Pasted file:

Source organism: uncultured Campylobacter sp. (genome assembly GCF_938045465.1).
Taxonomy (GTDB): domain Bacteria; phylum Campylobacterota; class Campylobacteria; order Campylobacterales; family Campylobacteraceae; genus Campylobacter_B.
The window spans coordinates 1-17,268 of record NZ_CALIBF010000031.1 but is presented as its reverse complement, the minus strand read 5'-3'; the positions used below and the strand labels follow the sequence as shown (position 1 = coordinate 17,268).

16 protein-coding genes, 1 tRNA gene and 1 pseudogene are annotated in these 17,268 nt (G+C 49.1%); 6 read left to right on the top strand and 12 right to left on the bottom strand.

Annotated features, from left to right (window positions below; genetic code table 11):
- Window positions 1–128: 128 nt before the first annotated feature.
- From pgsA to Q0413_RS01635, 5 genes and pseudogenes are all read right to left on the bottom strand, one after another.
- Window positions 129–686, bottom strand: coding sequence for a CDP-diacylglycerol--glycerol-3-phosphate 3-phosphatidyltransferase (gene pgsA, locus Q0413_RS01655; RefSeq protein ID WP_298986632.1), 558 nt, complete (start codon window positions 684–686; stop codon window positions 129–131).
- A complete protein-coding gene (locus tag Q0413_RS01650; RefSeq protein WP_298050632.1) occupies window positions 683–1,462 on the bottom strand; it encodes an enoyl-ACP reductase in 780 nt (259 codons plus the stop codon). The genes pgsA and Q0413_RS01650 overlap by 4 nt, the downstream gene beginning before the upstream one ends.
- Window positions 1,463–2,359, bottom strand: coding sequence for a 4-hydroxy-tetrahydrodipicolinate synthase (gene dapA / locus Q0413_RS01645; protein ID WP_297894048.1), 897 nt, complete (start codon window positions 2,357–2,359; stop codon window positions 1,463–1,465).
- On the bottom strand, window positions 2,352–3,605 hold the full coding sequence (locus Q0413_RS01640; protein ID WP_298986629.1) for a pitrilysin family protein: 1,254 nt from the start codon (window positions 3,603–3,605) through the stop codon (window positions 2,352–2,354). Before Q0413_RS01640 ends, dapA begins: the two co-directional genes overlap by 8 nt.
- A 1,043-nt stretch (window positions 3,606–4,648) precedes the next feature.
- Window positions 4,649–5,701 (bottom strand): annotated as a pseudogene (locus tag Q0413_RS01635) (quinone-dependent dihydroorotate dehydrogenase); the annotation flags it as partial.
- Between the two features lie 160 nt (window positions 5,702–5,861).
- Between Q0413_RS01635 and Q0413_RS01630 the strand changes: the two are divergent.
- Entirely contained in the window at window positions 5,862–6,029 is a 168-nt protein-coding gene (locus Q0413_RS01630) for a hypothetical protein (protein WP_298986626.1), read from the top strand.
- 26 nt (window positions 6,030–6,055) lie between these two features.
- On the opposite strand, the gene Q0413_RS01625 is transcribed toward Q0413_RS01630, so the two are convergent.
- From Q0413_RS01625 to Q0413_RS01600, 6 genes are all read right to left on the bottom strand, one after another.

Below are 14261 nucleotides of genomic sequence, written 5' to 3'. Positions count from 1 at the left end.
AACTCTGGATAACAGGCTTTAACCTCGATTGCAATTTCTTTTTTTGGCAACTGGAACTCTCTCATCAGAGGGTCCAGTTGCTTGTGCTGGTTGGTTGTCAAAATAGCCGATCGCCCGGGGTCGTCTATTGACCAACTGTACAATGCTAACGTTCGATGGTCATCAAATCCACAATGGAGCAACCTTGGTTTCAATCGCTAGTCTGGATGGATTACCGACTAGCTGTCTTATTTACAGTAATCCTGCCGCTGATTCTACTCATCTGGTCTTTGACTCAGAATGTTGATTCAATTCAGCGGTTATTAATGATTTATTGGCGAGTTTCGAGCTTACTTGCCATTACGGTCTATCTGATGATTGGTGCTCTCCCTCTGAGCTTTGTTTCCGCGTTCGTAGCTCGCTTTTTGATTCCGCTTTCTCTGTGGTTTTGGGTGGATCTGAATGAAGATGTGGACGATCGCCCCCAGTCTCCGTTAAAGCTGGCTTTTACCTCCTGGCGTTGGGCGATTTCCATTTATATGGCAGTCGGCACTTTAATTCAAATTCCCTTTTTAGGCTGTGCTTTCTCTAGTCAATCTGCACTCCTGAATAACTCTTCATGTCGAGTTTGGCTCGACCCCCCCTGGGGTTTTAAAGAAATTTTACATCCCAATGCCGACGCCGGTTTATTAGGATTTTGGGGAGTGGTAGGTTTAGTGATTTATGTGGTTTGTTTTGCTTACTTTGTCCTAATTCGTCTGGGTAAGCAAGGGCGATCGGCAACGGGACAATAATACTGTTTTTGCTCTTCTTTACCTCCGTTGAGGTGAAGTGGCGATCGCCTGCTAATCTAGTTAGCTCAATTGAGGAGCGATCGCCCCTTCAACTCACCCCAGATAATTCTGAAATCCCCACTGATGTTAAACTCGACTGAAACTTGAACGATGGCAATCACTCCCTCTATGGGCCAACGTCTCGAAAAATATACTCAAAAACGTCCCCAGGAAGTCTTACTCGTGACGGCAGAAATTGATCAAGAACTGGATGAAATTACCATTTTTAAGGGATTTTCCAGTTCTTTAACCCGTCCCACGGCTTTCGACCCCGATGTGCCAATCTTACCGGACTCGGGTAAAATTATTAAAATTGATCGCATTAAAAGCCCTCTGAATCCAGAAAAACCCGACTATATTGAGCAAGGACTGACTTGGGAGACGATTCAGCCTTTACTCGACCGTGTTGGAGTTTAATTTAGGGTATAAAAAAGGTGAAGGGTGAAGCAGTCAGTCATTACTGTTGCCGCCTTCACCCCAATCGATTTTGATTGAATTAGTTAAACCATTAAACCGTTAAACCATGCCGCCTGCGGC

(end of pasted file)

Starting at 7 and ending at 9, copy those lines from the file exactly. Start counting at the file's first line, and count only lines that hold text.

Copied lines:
- From pgsA to Q0413_RS01635, 5 genes and pseudogenes are all read right to left on the bottom strand, one after another.
- Window positions 129–686, bottom strand: coding sequence for a CDP-diacylglycerol--glycerol-3-phosphate 3-phosphatidyltransferase (gene pgsA, locus Q0413_RS01655; RefSeq protein ID WP_298986632.1), 558 nt, complete (start codon window positions 684–686; stop codon window positions 129–131).
- A complete protein-coding gene (locus tag Q0413_RS01650; RefSeq protein WP_298050632.1) occupies window positions 683–1,462 on the bottom strand; it encodes an enoyl-ACP reductase in 780 nt (259 codons plus the stop codon). The genes pgsA and Q0413_RS01650 overlap by 4 nt, the downstream gene beginning before the upstream one ends.